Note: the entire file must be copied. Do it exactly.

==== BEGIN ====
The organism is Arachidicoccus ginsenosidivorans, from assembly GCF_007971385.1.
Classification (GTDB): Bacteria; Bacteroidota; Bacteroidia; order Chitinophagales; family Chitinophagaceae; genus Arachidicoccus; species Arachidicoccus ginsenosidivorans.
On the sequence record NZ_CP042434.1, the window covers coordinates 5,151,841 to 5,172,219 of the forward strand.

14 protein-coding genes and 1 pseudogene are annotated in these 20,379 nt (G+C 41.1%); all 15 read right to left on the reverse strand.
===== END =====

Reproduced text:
The organism is Arachidicoccus ginsenosidivorans, from assembly GCF_007971385.1.
Classification (GTDB): Bacteria; Bacteroidota; Bacteroidia; order Chitinophagales; family Chitinophagaceae; genus Arachidicoccus; species Arachidicoccus ginsenosidivorans.
On the sequence record NZ_CP042434.1, the window covers coordinates 5,151,841 to 5,172,219 of the forward strand.

14 protein-coding genes and 1 pseudogene are annotated in these 20,379 nt (G+C 41.1%); all 15 read right to left on the reverse strand.